FLX-40 pump station on line
FLX-40 pump station on line

The pump station runs with one motor most of the time. The other pump motor will run in the event of failure or if there is not enough flow through the power blocks. Each of the four power blocks has a flow rate meter on the return line.

Heat Exchanger Fan motor controllers, Variable Frequency Drive modules
Heat Exchanger Fan motor controllers, Variable Frequency Drive modules

Variable Frequency Drive (VFD) fan motor controllers show them running at half speed.

50 KW heat exhanger
50 KW heat exhanger

GatesAir 50 KW heat exchanger mounted on concrete pad behind the building. Air flows out from the motor side.

One of several shipping containers with modules and other parts for the FLX-40
One of several shipping containers with modules and other parts for the FLX-40

As with most things, some assembly required.  The RF modules needed to be placed in the power blocks according to their serial numbers on the test data sheet.  This insures that the information on the test data sheet matches the installed transmitter configuration.  The power combiner between the two cabinets as well as the reject load and directional coupler all need to be installed.

RF modules with large aluminium heat spreaders.   Coolant flows through each module.

FLX-40 power amp module
FLX-40 power amp module
WEBE, Bridgeport, CT GatesAir FLX-40 on the air for the first time
WEBE, Bridgeport, CT GatesAir FLX-40 on the air for the first time

On the air!

FLX-40 into the antenna
FLX-40 into the antenna

We ran the transmitter for several hours into the antenna yesterday afternoon. The coolant system is still purging air, so we periodically needed to add water/antifreeze to the pump station to keep the pressure between 12-18 PSI. Eventually, the TPO will be 34 KW with the HD carrier(s).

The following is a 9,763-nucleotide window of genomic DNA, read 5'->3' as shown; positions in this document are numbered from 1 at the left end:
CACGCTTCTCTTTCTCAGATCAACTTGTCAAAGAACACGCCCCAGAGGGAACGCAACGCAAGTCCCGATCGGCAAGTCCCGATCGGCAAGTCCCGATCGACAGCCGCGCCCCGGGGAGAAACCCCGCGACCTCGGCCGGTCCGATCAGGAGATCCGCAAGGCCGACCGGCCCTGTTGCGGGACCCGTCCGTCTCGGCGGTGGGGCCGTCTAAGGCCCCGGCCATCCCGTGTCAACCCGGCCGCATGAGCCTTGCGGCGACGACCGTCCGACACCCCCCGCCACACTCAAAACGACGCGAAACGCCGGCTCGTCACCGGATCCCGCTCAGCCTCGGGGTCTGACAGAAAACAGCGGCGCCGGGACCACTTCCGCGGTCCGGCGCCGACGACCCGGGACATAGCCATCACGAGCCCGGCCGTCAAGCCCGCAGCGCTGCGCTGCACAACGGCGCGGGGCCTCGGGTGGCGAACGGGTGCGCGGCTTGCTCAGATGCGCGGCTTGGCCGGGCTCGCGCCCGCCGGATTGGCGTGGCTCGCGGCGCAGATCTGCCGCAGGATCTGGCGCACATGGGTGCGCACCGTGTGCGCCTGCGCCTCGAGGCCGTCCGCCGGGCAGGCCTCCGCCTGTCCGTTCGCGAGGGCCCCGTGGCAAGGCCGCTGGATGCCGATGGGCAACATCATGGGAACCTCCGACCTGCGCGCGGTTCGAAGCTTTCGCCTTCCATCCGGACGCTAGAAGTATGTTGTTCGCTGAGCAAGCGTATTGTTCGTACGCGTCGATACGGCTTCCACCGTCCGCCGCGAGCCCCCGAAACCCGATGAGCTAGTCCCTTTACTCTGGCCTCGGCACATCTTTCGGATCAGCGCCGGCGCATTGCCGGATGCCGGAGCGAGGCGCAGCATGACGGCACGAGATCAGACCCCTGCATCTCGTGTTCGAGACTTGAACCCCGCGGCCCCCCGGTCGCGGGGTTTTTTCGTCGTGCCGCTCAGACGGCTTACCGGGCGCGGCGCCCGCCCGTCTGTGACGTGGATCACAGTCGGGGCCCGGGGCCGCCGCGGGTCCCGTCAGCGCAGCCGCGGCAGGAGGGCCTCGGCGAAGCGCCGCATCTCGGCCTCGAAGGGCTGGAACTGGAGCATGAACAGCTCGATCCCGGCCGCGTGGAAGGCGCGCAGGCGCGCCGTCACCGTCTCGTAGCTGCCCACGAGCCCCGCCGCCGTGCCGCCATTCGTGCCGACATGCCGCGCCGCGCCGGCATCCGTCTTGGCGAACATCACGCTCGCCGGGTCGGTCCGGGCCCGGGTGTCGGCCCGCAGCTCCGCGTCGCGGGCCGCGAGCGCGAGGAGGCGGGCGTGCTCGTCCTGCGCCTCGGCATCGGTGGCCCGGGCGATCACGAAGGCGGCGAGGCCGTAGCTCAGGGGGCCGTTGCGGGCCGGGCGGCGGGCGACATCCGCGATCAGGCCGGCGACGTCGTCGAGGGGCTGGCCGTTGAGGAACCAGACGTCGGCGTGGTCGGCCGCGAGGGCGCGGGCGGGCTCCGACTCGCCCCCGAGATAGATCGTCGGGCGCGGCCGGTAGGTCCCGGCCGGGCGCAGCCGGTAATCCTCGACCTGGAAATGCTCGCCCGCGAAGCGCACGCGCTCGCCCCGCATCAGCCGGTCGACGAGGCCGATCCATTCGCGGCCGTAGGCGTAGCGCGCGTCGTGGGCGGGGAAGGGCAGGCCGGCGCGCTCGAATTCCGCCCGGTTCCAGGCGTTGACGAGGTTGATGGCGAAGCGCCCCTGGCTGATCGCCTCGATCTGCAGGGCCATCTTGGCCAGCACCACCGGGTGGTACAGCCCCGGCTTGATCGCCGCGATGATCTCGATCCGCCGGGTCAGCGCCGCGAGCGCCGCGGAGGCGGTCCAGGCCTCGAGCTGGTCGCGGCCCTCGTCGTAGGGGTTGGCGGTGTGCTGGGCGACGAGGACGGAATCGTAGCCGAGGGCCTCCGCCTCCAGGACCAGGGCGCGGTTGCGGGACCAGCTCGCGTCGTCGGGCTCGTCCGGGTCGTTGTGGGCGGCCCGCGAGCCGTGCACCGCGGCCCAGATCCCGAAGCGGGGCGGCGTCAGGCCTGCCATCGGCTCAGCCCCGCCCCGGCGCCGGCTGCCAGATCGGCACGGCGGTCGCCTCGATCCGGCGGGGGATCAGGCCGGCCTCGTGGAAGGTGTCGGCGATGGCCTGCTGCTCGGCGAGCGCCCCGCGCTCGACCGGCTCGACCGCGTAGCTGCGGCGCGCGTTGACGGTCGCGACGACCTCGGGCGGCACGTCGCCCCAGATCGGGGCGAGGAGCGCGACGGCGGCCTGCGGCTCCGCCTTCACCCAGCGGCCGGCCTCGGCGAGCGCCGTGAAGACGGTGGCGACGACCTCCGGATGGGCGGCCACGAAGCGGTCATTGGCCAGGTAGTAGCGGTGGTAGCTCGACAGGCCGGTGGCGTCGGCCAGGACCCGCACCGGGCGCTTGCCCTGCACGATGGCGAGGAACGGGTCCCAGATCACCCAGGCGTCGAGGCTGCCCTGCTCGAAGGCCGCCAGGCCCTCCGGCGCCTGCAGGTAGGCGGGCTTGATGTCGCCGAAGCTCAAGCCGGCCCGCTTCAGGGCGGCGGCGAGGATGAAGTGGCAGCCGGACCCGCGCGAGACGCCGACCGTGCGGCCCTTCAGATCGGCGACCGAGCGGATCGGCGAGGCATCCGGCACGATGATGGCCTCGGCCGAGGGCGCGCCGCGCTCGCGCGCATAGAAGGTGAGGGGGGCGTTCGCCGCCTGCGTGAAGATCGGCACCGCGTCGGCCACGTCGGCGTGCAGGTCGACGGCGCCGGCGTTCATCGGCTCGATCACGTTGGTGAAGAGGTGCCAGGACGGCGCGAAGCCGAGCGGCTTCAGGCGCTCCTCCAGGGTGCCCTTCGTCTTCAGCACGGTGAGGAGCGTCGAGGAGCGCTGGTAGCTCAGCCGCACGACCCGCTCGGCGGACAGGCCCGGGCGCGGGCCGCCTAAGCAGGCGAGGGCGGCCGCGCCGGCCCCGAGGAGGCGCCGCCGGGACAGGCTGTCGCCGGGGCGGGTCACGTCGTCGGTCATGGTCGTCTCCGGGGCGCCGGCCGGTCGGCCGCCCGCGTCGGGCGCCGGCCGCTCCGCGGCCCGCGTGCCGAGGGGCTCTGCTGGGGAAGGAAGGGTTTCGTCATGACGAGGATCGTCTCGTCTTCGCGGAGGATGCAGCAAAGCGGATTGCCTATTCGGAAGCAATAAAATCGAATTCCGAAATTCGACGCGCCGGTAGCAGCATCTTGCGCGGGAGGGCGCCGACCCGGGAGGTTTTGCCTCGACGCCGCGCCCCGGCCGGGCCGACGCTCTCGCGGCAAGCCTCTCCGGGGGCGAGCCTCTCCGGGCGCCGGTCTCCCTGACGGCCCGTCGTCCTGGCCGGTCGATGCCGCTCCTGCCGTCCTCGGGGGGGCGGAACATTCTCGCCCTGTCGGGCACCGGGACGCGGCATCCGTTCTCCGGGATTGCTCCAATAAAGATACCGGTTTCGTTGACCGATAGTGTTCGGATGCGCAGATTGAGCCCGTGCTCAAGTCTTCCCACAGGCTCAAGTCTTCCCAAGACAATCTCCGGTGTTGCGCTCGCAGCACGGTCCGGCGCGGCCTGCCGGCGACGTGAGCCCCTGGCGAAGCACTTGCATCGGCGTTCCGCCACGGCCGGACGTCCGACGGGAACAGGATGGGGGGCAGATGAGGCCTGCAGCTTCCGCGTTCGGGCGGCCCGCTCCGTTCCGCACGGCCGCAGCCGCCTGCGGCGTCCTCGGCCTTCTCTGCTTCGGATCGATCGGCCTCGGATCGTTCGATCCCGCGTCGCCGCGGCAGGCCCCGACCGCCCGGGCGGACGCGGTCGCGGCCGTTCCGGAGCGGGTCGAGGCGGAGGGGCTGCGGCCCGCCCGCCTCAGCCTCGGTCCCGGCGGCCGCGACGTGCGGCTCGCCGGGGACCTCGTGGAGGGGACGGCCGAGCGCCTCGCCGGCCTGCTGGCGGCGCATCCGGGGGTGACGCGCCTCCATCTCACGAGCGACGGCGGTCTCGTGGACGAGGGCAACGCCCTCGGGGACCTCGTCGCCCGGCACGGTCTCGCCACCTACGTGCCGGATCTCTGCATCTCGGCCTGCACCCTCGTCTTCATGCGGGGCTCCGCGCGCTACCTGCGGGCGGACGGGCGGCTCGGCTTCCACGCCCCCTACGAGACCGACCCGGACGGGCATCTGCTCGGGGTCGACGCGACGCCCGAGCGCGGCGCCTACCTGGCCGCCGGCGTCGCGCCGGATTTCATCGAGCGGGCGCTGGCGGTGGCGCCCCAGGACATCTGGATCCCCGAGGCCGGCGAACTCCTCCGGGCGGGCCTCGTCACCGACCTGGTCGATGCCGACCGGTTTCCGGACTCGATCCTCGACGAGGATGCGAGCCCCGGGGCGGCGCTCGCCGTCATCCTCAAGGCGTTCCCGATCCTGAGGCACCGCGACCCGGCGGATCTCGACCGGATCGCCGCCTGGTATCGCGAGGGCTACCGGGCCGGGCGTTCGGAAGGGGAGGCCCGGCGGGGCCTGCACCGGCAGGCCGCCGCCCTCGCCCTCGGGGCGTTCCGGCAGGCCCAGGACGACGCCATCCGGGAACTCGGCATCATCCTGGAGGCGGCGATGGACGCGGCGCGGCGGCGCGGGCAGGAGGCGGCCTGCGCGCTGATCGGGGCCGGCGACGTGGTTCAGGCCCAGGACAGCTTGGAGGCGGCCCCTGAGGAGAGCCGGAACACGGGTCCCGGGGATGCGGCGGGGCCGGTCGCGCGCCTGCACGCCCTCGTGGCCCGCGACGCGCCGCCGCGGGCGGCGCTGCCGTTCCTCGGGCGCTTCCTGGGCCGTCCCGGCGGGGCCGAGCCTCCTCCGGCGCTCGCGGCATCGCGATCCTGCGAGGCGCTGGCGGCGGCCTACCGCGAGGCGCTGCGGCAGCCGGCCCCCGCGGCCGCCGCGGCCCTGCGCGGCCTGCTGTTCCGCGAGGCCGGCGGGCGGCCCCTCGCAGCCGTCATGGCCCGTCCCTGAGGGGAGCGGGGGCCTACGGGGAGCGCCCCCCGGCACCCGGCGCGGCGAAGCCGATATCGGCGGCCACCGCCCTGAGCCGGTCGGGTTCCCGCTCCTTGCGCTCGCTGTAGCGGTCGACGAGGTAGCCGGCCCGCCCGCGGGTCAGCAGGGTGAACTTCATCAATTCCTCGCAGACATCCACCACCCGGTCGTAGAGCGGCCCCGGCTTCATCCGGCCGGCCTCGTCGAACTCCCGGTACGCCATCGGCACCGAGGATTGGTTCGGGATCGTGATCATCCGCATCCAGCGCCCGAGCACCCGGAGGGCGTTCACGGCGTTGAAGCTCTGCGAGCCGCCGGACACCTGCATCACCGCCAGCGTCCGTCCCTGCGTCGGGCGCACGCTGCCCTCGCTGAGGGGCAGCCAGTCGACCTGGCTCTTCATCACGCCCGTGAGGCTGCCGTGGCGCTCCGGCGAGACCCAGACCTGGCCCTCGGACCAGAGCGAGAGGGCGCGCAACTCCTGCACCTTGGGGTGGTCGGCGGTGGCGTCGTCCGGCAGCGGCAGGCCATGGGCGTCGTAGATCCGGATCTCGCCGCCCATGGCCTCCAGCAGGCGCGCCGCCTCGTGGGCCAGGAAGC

All in all, I would say that this was a fun project. The liquid cooled transmitter had a few extra steps during the installation process, but not too difficult.

Studio Buildout, Part III

I have been so busy that I forgot to post the pictures of the completed studio build out.  Overall, I would say that I am pretty pleased with the end result.  Of course, this is not Manhattan but rather an unrated market in central New York, and the budget reflected that.  Overall, the radio stations are in much better technical condition than before.  They are now located in the center of their community within walking distance of the town hall, other civic locations and activities.

There are five radio stations broadcasting from this new studio space.  Two stations are simulcast using the Westwood One Classic hits format from the satellite.  The only AM station is a Fox Sports Radio affiliate from the satellite with a local morning show.  Another one is a “we play anything” computer juke box and final station has a country format with quite a bit of local content.  Any station can go on the air from either studio.  In addition, all stations can simulcast the mother ship from Oneonta, which comes down via a Barix Exstreamer 1000.